Sport Informatics and Analytics/Pattern Recognition/Python

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Introduction

This topic develops issues raised in Pattern Recognition, Theme 2 of this course. It starts a conversation about the use of Python, a dynamic, general purpose programming language[1], in sport analytics.

Guido van Rossum compiled a history of Python in blog posts written between 2009 and 2013[2].

In this blog, I will shine the spotlight on Python's history. In particular, how Python was developed, major influences in its design, mistakes made, lessons learned, and future directions for the language.[3]

There is a detailed description of Python on this Wikipedia page.

A growing number of sport analytics practitioners combine Python and R in their work. We introduce both in this course. Your choice or combination of either language can be guided by these questions posed by Kevin Markham[4]:

  • Do you have experience of programming in other languages?
  • Are you working in academia or industry?
  • Machine learning or statistical learning?
  • Gentle introduction?
  • Data exploration focus?
  • Data cleaning focus?
  • Data visualisation priorities?

Ana Crisan observes of these questions:

If you are capable of thinking about your problem in abstract terms (and thinking statistically is, to me, generalized and abstract terms), then the choice of language has little baring. While there is always some fussing about to get accustomed to a language's nuances, and there are some benefits of one languages over another, the truth is if you know how to analyze data you know how to find what you need within a language.[5]

In this course we encourage you to keep an open mind about the tools you use to analyse performance but are keen to support your use of Python and R.

Florencia D'Andrea (2019)[6] helped with some of these choices with the publication of Python tutorial resources that includes an R bootcamp.

Learning Python

If you are new to programming, there are lots of open resources to help you on your learning journey.

Python.org has an introduction to Python that presents the reader informally to the basic concepts and features of the Python language and system. The authors suggest that after the introduction "you will be able to read and write Python modules and programs, and you will be ready to learn more about the various Python library modules"[7]

Ola Sendecka[8] has created a series of video tutorials that you might find to be a gentle introduction.

See, for example, a guide to the Command Line


Her second video introduces Python.


Other tutorials in the series (Coding is for Girls) include:

  • Python basics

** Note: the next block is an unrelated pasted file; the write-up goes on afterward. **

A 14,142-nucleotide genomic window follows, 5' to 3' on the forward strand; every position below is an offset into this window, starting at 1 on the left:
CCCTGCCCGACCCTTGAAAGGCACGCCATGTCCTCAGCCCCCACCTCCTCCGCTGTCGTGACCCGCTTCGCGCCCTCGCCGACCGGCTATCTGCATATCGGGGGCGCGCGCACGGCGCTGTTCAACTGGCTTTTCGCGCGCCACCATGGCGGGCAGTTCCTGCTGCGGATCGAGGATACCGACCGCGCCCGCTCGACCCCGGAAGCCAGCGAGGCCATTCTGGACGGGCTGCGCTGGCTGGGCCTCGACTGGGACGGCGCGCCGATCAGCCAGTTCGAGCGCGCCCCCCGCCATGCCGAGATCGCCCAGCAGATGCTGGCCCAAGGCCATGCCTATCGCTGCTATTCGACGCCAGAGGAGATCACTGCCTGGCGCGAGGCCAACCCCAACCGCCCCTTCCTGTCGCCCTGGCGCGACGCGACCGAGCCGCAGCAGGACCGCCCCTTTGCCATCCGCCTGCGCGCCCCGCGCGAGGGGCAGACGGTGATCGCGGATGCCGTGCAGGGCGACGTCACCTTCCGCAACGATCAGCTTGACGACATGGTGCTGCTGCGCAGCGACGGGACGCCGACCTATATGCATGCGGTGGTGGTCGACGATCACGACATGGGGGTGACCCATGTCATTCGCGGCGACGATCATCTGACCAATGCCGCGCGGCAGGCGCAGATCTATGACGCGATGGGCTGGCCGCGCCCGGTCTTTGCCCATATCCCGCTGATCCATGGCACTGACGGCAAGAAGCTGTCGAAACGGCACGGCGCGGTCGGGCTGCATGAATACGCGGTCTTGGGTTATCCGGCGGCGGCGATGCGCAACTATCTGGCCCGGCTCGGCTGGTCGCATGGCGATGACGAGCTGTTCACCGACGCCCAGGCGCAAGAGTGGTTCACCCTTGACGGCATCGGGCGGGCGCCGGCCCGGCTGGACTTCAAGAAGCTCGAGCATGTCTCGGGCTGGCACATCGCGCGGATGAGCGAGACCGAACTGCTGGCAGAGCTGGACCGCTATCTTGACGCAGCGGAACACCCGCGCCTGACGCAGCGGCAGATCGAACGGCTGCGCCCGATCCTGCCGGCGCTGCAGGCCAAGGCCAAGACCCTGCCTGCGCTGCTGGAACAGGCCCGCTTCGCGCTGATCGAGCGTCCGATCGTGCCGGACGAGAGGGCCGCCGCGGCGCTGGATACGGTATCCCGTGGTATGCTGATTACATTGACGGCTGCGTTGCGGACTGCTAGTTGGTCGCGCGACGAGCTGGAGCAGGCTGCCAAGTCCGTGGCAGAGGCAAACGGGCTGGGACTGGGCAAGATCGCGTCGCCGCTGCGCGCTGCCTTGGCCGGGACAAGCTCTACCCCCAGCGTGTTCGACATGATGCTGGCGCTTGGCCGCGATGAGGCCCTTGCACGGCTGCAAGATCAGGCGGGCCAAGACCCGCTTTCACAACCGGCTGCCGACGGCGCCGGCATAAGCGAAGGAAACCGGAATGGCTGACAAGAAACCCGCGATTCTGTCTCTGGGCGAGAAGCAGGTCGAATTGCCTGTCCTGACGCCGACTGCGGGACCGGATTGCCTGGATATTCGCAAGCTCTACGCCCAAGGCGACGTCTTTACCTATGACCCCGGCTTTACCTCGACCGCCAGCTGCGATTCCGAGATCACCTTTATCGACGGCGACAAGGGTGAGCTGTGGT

• Dictionaries
  • Comparisons
  • Saving files and 'if' statements
  • Functions
  • User input and dealing with errors
  • Documentation
  • Reading and writing files
  • Reading data from csv file

There is a Django Girls tutorial that you might find of interest that provides a step by step introduction that leads to the production of your own website.

Ben Hamner[9] and Elena Kirzhner[10], among others, have provided an introduction to visualisation with Python.

Al Sweigart[11] has made available an online introduction to Python for beginners.

FC Python provides an example of using association football to introduce Python basics.

Using Python in sport contexts

Researchers in sport have used Python in a variety of contexts. Some of them are presented here as case studies.

Case study 1: team pursuit cycling

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Tracking changeovers

In 2010, Jun Burden and his colleagues[12] reported their use of Python to develop a system to provide an automated video tracking system in team pursuit races. Their paper outlines how they used Python to provide detailed analysis of changeovers in race contexts.



Case study 2: basketball

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Mapping Kobe Bryant's shots.

In 2016, Joe Fox, Ryan Menzies and Armand Emamdjomeh[13] produced an interactive visualisation for the Los Angeles Times of Kobe Bryant's 30,699 shots in NBA games. In a subsequent article, Joe Fox[14] shared how they undertook the project and the use they made of Python. The Python code used is available on Github.

Ryan Davis (2019)[15] provided six NBA tutorials on Github: matching player identifications between different data sources; determining players on court at the start of each period; finding endpoints on stats.nba.com; analyzing play by play data; play by play parser; regularized adjusted plus minus (RAPM).



Case study 3: NFL

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Predicting game outcomes.

FiveThirtyEight curates an NFL prediction game. FiveThirtyEight assesses every NFL game and publishes forecasts showing the chance each team has to win based on Elo ratings. The system estimates each team’s skill level through the final score and locations of each game. The prediction game requires participants to make a probabilistic forecast for each matchup in the NFL. The Python code used in the prediction game is available on Github. This includes:

  • Historical NFL scores back to 1920 in with FiveThirtyEight's Elo win probabilities for each game.
  • Code to generate the Elo win probabilities contained in the data.
  • Code to evaluate alternative forecasts against Elo using the historical data and the rules of our game.
  • Game schedule and results from the 2017-18 season.
  • Anonymized reader forecasts for completed 2017-18 games.



Case study 4: Web scraping

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Using Python to collect information from web sites

Wikipedia observes that web scraping "is the process of automatically mining data or collecting information from the World Wide Web". Python is particularly well suited to web scraping. In this case study we use two examples of data scraping. The first is Daniel Forsyth's account of exploring NBA data. In his discussion, Daniel focused on "collecting were the distance the shot was taken from, the distance of the closest defender, the number of dribbles taken before the shot was taken, and the amount of time the player possessed the ball before shooting".